Belgium: Chocolate, Chocolate, Chocolate

Belgium is famous for its chocolate tradition, which dates back to the 17th Century. Of course, they import their cocoa beans, but chocolates are a big, big part of their culture and economy, and the quality standards for chocolate production are higher than in the rest of Europe.

In Belgium there’s a chocolate shop in every corner, and although I’d have loved to try them all, I had to settle for window shopping and trying just a few of them. Here’s a list of the ones I liked the most.

In Brussels


Address: 25 Galerie de la Reine, 1000 Bruxelles

Neuhaus is one of the most important chocolate shops in Belgium, not only because it’s one of the oldest, but also because it’s where the Belgian praline was born in 1912.

The first one I saw was inside the Galeries Royales St. Hubert, which is full of different chocolate shops.

Pierre Marcolini

Address: 5 Galerie du Roi, 1000 Bruxelles

Here’s where I found out that chocolates can totally be sold as if they were jewelry. Its boutiques are well lit and spacious, the chocolates are well protected behind glass and presented in pretty boxes that resemble accessories or makeup boxes.

La Belgique Gourmande

Address: 17 Galerie de la Reine, 1000 Brussels

La Belgique Gourmande has some sort of carnivalesque thing going on. It is completely decorated with masks, colorful rings and harlequins hanging from the walls. I didn’t buy anything there, but just looking at the windows was quite fun.


Address: 44 rue au Beurre, 1000 Bruxelles

The cool thing about Galler is that they have a lot of beautifully colored chocolate eggs and chocolate bars, all with different flavors and presentations. Their orange chocolate bags and boxes reminded me of Hermès, and I’m guessing they chose that color palette on purpose to make it look fancier.


Address: 43 rue au Beurre 1000 Bruxelles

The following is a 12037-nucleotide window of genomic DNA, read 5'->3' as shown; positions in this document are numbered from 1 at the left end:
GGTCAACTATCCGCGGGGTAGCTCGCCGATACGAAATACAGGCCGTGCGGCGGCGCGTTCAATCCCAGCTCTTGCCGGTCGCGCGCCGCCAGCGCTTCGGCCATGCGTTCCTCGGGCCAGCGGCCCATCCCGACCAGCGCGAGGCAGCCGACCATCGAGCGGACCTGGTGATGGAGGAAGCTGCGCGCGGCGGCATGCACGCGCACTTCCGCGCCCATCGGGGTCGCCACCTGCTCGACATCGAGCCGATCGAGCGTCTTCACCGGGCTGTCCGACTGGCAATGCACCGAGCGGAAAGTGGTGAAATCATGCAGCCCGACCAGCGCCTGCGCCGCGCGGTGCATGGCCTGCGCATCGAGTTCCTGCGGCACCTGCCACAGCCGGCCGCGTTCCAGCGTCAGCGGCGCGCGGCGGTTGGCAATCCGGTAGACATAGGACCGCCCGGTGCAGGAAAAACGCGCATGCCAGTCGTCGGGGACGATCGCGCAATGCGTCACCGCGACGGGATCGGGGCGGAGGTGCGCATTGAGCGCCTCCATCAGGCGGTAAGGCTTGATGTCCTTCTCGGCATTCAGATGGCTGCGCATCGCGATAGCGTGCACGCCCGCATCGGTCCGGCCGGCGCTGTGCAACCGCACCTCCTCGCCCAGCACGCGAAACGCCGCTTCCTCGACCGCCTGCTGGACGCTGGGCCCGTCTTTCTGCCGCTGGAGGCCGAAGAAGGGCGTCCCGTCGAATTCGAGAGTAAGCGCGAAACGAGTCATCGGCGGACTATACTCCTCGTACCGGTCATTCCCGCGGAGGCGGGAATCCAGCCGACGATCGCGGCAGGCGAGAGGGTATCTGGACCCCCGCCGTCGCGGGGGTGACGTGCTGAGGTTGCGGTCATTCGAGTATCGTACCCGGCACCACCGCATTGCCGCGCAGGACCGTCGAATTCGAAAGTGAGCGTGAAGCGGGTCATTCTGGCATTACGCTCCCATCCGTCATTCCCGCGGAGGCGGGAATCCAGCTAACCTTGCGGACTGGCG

There were about four different Elisabeth Chocolatiers in different streets and each one of them had different sweets. While some had huge meringues, others had biscuits or chocolates on display, and they all looked gorgeous. Here’s where I discovered that happiness has a name: Mellow Cake.

Mellow cake is a super soft, super spongy marshmallow on a cookie covered with dark chocolate. I have tried other versions of chocolate marshmallow before, but never like this. This is a whole different kind of mellow cake. The first day I bought one just to try it; the next day I returned for a box.

In Brugges

In Brugges, I visited the Choco-Story Museum, a building from 1480 that originally was a wine tavern.

Address: 2 Wijnzakstraat, 8000 Bruges

A big section of the museum is dedicated to the origin and history of chocolate, which is nothing new for those of us who come from the same part of the world as cocoa beans. However, it is a quick and fun museum. The coolest part were the trash bins, which are shaped like cocoa fruits.

Besides the history of Belgian chocolate, the museum includes a little geography and botany, plus some recipes and even a presentation where they show you how they make pralines.

And they have a giant chocolate egg at the entrance.

Le Comptoir de Mathilde

The last chocolate shop I went to is where I tried hot choco-spoons for the first time.

A hot choco-spoon is basically a cube of chocolate on a wooden spoon that you put into a glass of hot milk. There were over twenty different flavors and it took me about five minutes to choose.

I chose dark chocolate with chili.

The trip was short. I would have loved to stay a few more days to see more, but still, I did a bit of everything. There were museums, galleries, books and lots of chocolate. Especially because, besides the box of mellow cakes, I bought a giant marshmallow covered with chocolate and walnuts. But whenever I feel like I’ve eaten too much chocolate, I remember German chemist Justus von Liebig’s words of wisdom:

Chocolate is a perfect food, as wholesome as it is delicious, a beneficent restorer of exhausted power… it is the best friend of those engaged in literary pursuits.

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